Saturday, June 28, 2008

Mostly for Grandparents

I realize that most of you will watch about 12 seconds of each video, because she's not your baby, etc. But, she is my baby, and I think she's pretty much the cutest little girlie I've ever seen. So, I'm going to let you watch her. Feel free to watch them over and over and over again, like her cousin Reuben does. Feel free to pretend you did also.

1. Alena loves to race. Lately she's even taken to giving me a certain mischievous look and then taking off full speed hoping I'll chase her. I usually do, because she's having so much fun that I do to. Perhaps I have stumbled upon motivation for running...

2. However, when I'm not running, I do my workout to Step-Mania, and Alena participates as well. It's loads of fun. And I mean loads. When I do my pilates she often comes and lays her head on my stomach and smiles at me (kind of like she does at the end of this video on Kevin's lap.) I told you she was cute.

Disclaimer: I didn't scatter that junk all over the floor, or all over the desk. Alena scattered it all over the floor and I put the things I didn't want her to eat on the desk as I went.

3. A few weeks ago Alena decided she needed an obstacle course, and since I was there...

4. She also enjoys making noise. Especially with wet hands on the bathtub. Often she does this over and over and over again, kind of like the obstacle course.

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Sunday, June 15, 2008

Brick Barbecue

When we moved into our house, we found an old crumbling structure in the backyard, which might have been either a barbecue or a firepit. Or neither. It didn't really matter, because it didn't serve either purpose really well and it was falling apart.

I decided that I would learn a little about bricklaying and build a brand new barbecue, using the same bricks. Demolishing a structure with the intent of reusing the building materials is a much more time-consuming process than I had expected. Add to that the discovery of numerous hornet nests (they might have been yellow-jackets) in the holes of the bricks, and you have yourself a whole weekend's work. I managed to salvage 120 full-sized bricks, in addition to many broken ones.

Armed with a couple library books and a few brick bbq plans I found on the internet, I designed the layout and made sure I had the supplies I needed:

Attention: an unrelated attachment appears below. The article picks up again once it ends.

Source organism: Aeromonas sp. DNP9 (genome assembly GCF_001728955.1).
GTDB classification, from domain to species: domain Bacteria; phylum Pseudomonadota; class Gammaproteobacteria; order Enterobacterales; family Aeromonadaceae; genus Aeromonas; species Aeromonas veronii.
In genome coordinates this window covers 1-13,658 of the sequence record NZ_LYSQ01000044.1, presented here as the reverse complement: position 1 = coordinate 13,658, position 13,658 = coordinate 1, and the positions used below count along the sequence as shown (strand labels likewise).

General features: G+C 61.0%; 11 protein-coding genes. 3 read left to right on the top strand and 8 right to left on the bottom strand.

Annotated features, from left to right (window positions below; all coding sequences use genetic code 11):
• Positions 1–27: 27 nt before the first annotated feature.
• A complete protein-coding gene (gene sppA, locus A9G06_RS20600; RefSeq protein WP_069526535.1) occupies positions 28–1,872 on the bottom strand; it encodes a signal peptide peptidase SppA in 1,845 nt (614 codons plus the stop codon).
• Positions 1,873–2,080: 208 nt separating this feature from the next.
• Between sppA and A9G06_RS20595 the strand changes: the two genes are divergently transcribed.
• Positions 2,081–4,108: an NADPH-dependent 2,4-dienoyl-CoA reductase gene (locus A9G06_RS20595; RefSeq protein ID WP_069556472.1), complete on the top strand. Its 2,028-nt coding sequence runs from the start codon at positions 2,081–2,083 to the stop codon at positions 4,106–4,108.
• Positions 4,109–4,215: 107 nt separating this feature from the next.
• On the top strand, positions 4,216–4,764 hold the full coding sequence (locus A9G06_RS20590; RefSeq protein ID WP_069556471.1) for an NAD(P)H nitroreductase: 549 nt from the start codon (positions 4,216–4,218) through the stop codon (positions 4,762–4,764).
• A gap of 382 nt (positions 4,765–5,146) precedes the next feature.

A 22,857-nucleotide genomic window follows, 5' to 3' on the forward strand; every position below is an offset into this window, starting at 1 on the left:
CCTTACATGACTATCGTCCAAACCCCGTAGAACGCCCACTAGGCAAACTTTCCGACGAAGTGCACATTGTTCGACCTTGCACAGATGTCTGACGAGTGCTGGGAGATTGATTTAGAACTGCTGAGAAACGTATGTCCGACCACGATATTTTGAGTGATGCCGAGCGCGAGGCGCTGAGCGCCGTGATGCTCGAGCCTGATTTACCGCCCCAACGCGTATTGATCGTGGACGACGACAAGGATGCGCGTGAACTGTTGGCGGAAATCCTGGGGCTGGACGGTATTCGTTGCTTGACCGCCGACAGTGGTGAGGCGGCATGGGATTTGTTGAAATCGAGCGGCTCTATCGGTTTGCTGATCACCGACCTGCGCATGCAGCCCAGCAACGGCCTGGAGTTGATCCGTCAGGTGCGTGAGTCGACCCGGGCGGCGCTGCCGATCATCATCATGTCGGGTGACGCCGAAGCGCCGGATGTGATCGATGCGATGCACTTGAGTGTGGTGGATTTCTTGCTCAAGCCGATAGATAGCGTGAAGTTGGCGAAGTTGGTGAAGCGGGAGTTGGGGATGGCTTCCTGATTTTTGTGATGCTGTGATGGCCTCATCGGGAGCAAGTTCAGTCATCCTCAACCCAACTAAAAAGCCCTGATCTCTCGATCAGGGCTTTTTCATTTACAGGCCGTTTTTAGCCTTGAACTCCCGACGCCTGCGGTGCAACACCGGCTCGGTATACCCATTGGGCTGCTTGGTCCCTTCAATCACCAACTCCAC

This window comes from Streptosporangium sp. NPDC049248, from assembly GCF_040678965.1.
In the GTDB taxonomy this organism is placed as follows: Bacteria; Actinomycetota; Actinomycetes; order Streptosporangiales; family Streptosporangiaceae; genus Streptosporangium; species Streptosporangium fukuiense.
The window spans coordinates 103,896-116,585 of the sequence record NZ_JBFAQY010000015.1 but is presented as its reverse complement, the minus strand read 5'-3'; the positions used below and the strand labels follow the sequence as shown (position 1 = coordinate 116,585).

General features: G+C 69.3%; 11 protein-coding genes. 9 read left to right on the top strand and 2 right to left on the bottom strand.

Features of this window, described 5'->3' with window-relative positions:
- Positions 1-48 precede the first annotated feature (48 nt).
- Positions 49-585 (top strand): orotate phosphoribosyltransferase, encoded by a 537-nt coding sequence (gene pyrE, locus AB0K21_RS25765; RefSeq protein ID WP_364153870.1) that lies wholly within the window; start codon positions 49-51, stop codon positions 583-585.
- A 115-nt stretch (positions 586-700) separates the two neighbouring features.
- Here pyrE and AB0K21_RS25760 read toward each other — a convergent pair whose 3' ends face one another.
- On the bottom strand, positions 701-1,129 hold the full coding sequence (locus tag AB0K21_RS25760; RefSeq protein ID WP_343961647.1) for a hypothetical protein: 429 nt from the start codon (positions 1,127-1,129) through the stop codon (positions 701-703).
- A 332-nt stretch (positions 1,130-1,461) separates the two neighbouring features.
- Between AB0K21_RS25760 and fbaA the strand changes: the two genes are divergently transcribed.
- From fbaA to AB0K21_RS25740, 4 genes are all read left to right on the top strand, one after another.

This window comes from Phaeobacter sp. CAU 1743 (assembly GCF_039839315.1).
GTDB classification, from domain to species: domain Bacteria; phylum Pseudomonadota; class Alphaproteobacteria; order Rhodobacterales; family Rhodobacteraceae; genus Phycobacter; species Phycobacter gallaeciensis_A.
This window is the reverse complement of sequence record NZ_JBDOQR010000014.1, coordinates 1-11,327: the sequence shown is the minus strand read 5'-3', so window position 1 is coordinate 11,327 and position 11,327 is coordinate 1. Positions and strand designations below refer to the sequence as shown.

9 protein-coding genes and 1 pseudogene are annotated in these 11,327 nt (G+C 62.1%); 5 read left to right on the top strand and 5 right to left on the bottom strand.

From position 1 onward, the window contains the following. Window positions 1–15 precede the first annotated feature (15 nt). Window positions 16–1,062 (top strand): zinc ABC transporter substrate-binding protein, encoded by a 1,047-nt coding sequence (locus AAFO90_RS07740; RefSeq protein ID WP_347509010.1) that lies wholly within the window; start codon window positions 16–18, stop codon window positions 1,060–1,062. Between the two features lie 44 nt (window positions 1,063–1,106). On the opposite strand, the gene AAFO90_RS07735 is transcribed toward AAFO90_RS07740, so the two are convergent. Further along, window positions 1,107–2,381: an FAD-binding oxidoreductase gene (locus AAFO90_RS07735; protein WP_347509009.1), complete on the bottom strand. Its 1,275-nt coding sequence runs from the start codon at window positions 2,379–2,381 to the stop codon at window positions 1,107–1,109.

• foundation:
    • 9 - 80lb bags of ready-mix cement
    • 2x4s to build a frame
    • wire mesh (to prevent the concrete from cracking)
  • structure:
    • 120 - 12x8x4" bricks
    • 8 - 16x6x8" cinder blocks
    • 5 - 80lb bags of ready-mix mortar
    • bricklaying trowel
    • rubber mallet (for tapping the bricks)
    • level
    • brick chisel
    • hammer
    • mason's string
    • fine wire mesh (for the hearth floor)
  • other:
    • 11" x 22" stainless steel grate (for the charcoal)
    • 26 5/8" x 14 3/4" cast iron grid (for the grilling)
    • retaining wall caps (for the top, around the grill)
    • 2 - 20x20" porcelain tiles
If you're interested, here are the plans I designed:

At first, I was just going to use a bunch of paving stones as a foundation, but, being unable to find any bigger than 16x16", it seemed more and more apparent that laying a concrete foundation would be both simpler and sturdier. (it also helped that my neighbor Chad had poured concrete before and was willing to help) We poured the 3'x6'x4" slab late one Friday evening and carved in our names.

It took a total of 20 hours over the course of a week and a half, but I finally got it all done. Here are some key steps to the construction, with a few comments:

The mason's string was most helpful for the first course, which helped to keep the bricks lined up straight. For the remaining courses, I just used a level.

(it took over 3 hours to lay the first two courses - after that, I got faster)

The middle was filled in with cinder blocks (which I happened to have laying around) and some miscellaneous pieces of brick, which was covered with fine wire mesh and a thin layer of mortar.

The hearth floor, with a section that will facilitate cleaning of ash & pieces of dropped food.

The first 7 courses, with 5 bricks on their sides for holding up the charcoal grate.

The final course, with displaced bricks for holding the cast iron grill and the porcelain tabletop.

The masterpiece!

The right side of the grill not only provides a tabletop for placing dishes & food, but also a storage area for charcoal, bbq tools, and more.

For those who just can't get enough of this thing, here's your chance at looking at it up close (besides actually coming and seeing it yourself). Be forewarned, the video's almost 5 min long:

So, it took a lot of time, but it was a worth it. I just wish there were a lid for this thing...